If it's time to swap your dated wall-covering for something fresh and on-trend (we can't get enough of mid-century modern patterns and art deco motifs), the first thing you'll want to do is forget all of the horror stories you've heard about how difficult the removal process is.
Wall-covering installation expert George Kovacs, of New York-based , has been in the painting and wallpapering business since he was 15 and says the process of stripping wallpaper is pretty simple. “If the paper hanger used the right primer, the wallpaper should come up very easily.” If they didn’t properly hang the paper, that's when you can run into problems, says Kovacs, who has handled some of the world's finest wallpapers, and is a go-to expert for interior design mavens and pro architects.
Whether or not your wallpaper was thoughtfully installed, these simple steps will leave your walls stripped and ready for something new in no time. Might we suggest...more wallpaper?
Before you set about removing wallpaper, it's important to protect the other surfaces in the room from the water and soap you'll employ to remove the wallpaper. Be sure to use painter's tape to completely cover trim and moulding, and recommends laying a drop cloth across the floor to protect the finish.
Painter's Tape, Home Depot, $9.42
In some cases, your old wallpaper might already be starting to pull free of the walls. You can start the process by trying to remove the wallpaper by hand without water. "Using a taping knife — the same thing you use for patching walls — find the edge and try to scrape it off," Kovacs say
Taping Knife, Amazon, $6.88
Eventually, you'll run out of paper you can peel by hand or with the knife. When that happens, you'll need to spray the wall. Kovacs recommends spraying the paper with warm water to help separate it from the wall. Any generic spray bottle will do, but a vacuum sprayer might speed up the process. In tough cases, a steamer will be your best bet. Cover the floors with plastic or a drop cloth, and generously spritz the entire wall.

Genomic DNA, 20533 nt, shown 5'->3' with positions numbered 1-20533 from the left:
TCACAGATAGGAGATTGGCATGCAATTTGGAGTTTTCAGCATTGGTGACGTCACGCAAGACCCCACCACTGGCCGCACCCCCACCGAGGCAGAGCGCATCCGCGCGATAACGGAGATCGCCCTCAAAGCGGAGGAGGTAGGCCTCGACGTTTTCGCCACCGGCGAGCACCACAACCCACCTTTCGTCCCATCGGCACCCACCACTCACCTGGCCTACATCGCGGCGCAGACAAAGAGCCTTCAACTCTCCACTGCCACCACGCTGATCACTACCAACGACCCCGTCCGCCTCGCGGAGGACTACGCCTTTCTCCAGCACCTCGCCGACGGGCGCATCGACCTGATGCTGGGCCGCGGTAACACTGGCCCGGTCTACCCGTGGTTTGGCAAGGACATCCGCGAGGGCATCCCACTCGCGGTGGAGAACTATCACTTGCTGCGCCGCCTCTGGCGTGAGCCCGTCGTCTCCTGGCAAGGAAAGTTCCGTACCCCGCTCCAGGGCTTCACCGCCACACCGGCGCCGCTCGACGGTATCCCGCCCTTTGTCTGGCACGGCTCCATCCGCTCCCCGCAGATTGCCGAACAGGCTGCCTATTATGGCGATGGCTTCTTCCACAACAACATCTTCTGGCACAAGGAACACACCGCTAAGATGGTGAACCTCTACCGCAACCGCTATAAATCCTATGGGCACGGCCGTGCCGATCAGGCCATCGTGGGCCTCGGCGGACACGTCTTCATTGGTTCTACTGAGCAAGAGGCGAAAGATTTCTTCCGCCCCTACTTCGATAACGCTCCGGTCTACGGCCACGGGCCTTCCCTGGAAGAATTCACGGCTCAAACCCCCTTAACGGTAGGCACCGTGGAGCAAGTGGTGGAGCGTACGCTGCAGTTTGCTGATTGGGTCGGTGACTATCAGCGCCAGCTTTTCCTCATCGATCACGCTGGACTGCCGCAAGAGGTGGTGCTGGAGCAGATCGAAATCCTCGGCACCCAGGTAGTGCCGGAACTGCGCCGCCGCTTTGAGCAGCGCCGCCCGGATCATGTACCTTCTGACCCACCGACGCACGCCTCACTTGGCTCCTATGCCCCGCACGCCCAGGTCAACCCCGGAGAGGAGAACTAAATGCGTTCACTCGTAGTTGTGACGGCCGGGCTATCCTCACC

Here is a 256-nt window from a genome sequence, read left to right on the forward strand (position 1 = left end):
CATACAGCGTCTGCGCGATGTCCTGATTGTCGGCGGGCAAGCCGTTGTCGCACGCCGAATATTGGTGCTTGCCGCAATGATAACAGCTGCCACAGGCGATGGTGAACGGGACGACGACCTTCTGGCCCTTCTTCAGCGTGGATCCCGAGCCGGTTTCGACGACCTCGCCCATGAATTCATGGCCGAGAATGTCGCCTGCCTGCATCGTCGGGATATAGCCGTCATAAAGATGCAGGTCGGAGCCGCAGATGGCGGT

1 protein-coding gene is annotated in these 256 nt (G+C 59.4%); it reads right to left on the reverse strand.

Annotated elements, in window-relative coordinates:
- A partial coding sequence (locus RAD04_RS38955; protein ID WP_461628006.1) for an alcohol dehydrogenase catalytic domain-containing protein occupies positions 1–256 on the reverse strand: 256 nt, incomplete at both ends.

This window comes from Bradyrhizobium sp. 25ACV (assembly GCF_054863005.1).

Wallpaper Hand Sprayer, Chapin, $17.99
After letting the water soak in for a few minutes, you can start to scrape off the paper. Use the same taping knife, gently strip the wallpaper, either left-to-right or up-and-down, depending on what feels easiest. If you're still having trouble, you might need to spray the wall several times.
Be careful not scratch the wall underneath, it could cause problems later on. If you find another layer of wallpaper, finish the first layer and then move on to the second — you can only remove one layer at a time without causing damage.
Flexible Joint Knife, Hyde Tools, $13.22
Once all the paper is gone, it is time to wash the wall so you can remove any excess primer or paste. Kovacs recommends dampening a sponge with water and going over the wall several times. Believe it or not, this is the most important step in the entire process.
“It doesn’t matter how good you took off the paper, if you don’t wash off the old paste you are going to have problems when you try to paint or re-wallpaper,” he says.
Pack of Sponges, M-D Building Products, $4.86
Even tiny specks of paste can derail your next wall treatment. According to the , "If you don’t get it all off, when you paint the wall, the paint will eventually flake and crackle. Wallpaper that’s applied over it will bubble or fail to stick properly."
To combat the problem, apply gel stripper to any lingering patches of paste, then scrape it free of the wall to make sure the plaster is smooth as can be.
Gel Stripper, Amazon, $9.65
Once you've done all the hard work of removing your faded wallpaper, you finally get to enjoy your reward: picking out a gorgeous new wallpaper. Keep things simple with a coat of paint, or revamp the space with a creative, inspired wallpaper pattern.
Tivoli Wallpaper, Anthropologie, $198